University of Kentucky, Commonwealth Awarded $87 Million to Lead Effort Combating Opioid Epidemic

Researchers hope to reduce deaths and substance use disorder

Media Contact: Nicole Burton

Doug Hogan

FRANKFORT, Ky. (April 18, 2019) – Governor Matt Bevin and University of Kentucky President Eli Capilouto today joined U.S. Secretary of Health and Human Services Secretary Alex M. Azar in Washington D.C. to announce a major grant award to combat the opioid epidemic.

Researchers from the University of Kentucky’s Center on Drug and Alcohol Research (CDAR), in partnership with the Cabinet for Health and Family Services (CHFS) and the Justice and Public Safety Cabinet (JPSC), will lead the Kentucky CAN HEAL (Communities and Networks Helping End Addiction Long-term) project. This four-year study that comes with more than $87 million in funding has an ambitious but profoundly important goal: reducing opioid overdose deaths by 40 percent in 16 counties that represent more than one-third of Kentucky’s population.

“The opioid epidemic is one of the most perilous and persistent challenges impacting our state and nation,” said Gov. Bevin. “Kentucky is grateful to Secretary Azar and HHS for this historic grant allocation, and we look forward to collaborating closely with the University of Kentucky to implement this vital work. We are confident that this transformative project will be a pivotal weapon in our ongoing battle against the opioid scourge and will ultimately help to save lives in communities across the Commonwealth.”

The goal is to develop evidence-based solutions to the opioid crisis and offer new hope for individuals, families and communities affected by this devastating crisis. More broadly, the idea is to see if solutions in different communities across the state can be scaled up and replicated as part of a national approach to the challenge.

“Kentuckians know the insidiousness of this disease better than most,” said UK President Eli Capilouto. “The opioid epidemic does not discriminate by zip code, race, income, or any other demographic characteristic. It is not a character or moral failing, but an illness. It's unforgiving. It touches us all. We all know someone – a member of our family, a loved one, a lifelong friend or classmate – whose life has been damaged by this illness. We are all its victims. But there is hope. There is us. That is why we believe aggressive, ambitious change is possible. Indeed, it is essential. That is why we believe we can – and must – lead the way.”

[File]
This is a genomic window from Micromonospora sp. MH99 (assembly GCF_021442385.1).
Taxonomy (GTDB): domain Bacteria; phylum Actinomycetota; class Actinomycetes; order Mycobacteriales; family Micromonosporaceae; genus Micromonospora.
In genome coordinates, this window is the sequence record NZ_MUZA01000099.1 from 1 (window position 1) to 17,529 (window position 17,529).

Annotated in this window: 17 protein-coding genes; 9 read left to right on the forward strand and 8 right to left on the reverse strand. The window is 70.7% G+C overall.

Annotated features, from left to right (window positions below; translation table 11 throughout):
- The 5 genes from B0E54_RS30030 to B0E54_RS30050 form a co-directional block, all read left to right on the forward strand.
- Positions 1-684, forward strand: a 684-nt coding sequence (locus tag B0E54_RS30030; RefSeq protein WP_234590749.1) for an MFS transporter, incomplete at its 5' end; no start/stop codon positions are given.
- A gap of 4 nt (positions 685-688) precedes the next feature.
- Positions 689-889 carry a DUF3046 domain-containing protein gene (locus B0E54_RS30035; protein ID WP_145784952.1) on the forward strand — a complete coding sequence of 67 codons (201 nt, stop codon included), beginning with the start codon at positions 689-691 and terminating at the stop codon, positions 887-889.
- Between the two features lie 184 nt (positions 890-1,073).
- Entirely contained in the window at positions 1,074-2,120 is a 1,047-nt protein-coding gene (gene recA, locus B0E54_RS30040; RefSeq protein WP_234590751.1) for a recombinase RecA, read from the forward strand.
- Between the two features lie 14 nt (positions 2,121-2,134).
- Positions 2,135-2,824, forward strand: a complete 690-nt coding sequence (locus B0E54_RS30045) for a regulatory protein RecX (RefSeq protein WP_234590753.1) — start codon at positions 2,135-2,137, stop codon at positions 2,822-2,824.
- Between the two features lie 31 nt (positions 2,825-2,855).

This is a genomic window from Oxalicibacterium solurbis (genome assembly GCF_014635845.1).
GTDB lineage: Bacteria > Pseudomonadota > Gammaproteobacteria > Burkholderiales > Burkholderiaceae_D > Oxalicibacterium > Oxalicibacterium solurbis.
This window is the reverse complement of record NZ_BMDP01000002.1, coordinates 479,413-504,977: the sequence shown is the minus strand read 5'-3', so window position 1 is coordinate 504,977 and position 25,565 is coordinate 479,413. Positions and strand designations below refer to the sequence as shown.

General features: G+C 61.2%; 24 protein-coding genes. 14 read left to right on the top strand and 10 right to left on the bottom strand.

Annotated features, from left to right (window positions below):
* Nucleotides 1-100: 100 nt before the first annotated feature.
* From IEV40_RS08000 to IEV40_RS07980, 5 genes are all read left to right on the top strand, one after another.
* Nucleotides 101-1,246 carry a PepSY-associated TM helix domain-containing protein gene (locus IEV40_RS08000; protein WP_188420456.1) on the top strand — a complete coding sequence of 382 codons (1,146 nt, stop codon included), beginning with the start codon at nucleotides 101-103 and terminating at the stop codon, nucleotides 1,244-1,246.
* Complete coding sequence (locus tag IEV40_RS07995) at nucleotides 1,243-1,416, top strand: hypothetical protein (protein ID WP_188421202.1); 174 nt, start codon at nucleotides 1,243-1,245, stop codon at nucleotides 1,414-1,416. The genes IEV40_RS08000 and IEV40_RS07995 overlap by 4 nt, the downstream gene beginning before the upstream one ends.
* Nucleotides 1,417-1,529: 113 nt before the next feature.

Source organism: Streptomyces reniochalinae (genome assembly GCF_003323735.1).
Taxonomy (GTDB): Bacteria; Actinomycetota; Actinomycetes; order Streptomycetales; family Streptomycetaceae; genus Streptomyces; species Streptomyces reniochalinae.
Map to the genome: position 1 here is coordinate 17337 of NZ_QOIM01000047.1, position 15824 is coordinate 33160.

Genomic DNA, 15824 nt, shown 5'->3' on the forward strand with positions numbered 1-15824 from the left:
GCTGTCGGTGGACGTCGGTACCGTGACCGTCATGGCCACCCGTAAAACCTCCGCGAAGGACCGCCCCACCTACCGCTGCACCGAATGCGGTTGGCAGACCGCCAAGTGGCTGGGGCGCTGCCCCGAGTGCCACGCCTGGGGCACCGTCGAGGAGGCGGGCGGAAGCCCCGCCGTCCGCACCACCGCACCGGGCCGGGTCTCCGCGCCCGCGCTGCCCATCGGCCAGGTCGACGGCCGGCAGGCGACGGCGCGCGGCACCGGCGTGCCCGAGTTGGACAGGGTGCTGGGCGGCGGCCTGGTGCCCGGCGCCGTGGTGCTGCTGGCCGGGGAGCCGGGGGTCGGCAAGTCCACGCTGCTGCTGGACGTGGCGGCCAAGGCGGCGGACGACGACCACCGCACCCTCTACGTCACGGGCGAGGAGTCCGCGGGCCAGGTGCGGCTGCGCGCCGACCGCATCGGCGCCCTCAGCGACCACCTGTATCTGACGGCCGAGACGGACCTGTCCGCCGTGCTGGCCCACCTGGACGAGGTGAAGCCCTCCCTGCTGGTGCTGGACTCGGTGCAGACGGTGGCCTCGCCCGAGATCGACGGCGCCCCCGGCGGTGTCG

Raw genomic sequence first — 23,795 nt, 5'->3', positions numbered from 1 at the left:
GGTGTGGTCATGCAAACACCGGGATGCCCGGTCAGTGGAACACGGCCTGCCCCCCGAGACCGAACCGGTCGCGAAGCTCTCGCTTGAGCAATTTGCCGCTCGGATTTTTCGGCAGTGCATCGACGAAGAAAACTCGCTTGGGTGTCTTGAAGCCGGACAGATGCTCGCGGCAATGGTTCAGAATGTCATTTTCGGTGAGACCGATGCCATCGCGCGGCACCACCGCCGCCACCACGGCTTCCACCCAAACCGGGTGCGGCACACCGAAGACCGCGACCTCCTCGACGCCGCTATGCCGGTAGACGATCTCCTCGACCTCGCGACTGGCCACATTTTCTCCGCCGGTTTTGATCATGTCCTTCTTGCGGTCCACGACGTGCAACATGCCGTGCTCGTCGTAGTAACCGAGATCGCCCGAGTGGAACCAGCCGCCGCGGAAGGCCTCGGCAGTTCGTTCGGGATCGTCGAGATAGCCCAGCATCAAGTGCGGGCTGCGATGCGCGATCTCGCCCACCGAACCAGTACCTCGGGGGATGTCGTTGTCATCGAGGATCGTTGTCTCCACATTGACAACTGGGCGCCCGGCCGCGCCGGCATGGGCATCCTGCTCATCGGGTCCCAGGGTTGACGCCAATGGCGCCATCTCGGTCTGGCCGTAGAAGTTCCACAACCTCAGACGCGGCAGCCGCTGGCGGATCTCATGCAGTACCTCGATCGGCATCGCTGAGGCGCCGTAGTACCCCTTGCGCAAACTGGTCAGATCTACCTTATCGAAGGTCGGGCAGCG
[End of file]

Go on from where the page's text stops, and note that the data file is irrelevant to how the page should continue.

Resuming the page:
Capilouto said the grant is a testament to UK’s strong partnership with the state as well the strong support of our federal delegation to help make these funds available.

“We are incredibly grateful for the support we’ve received from Gov. Bevin and his administration,” Capilouto said. “Today, we are declaring in a united voice that we can stem this devastating tide. We look forward to our continued partnership with the Governor as our efforts, together, yield a better future for the state we serve.

Sixteen counties will be included in the randomized CAN HEAL study. They include  Fayette, Jessamine, Clark, Kenton, Campbell, Mason, Greenup, Carter, Boyd, Knox, Jefferson, Franklin, Boyle, Madison, Bourbon and Floyd counties.

“This is an historic day. It’s empowering to have additional resources to continue the partnership with UK, the federal government and our partner state agencies,” said Adam Meier, Secretary, Cabinet for Health and Family Services. “This project will allow us to build out an even better array of services for individuals, their families, and communities so we can study, very scientifically, what works and what doesn’t as we get a handle on this epidemic.”

Researchers will work closely with community coalition partners to ensure a community-centered approach and to maximize local engagement. In addition, a comprehensive health communication strategy will be used to reach the public, reduce stigma and increase awareness of -- and access to -- interventions made available through the program.

“Kentucky has long been a national leader in drug policy by piloting innovations to increase the effectiveness and availability of treatment, pioneering first-of-its kind programs and partnering criminal justice with public health,” added Kentucky Justice Secretary John Tilley. “However, this grant is a game-changer in many ways, providing the resources to mount an all-fronts attack across multiple disciplines to reduce overdoses and save lives.”

The Justice Cabinet houses the Office of Drug Control Policy (ODCP).

Sharon Walsh, Ph.D., director of UK's Center on Drug and Alcohol Research (CDAR), is the principal investigator (PI) of the study and will lead a team of more than 200 researchers, staff, and state and community partners involved in the project.

"The goal is to show meaningful change in the overdose death rate in a short period of time and to do so in a way that can reveal what evidence-based interventions are effective in the community," Walsh said. She further noted how it is imperative that this grant enables us to study the efficacy of the interventions, determine what works and what does not, as well as what barriers exist to accessing those interventions.

The NIH's HEAL Initiative (Helping to End Addiction Long-Term) was launched in April 2018 and aims to speed scientific solutions to stem the national opioid public health crisis. Kentucky and UK represent one of only four study sites across the United States selected by the National Institutes of Health (NIH) for this groundbreaking effort.

The complete press release from UK is available here.

Click here for more information on CAN HEAL.

View the full NIH press release here.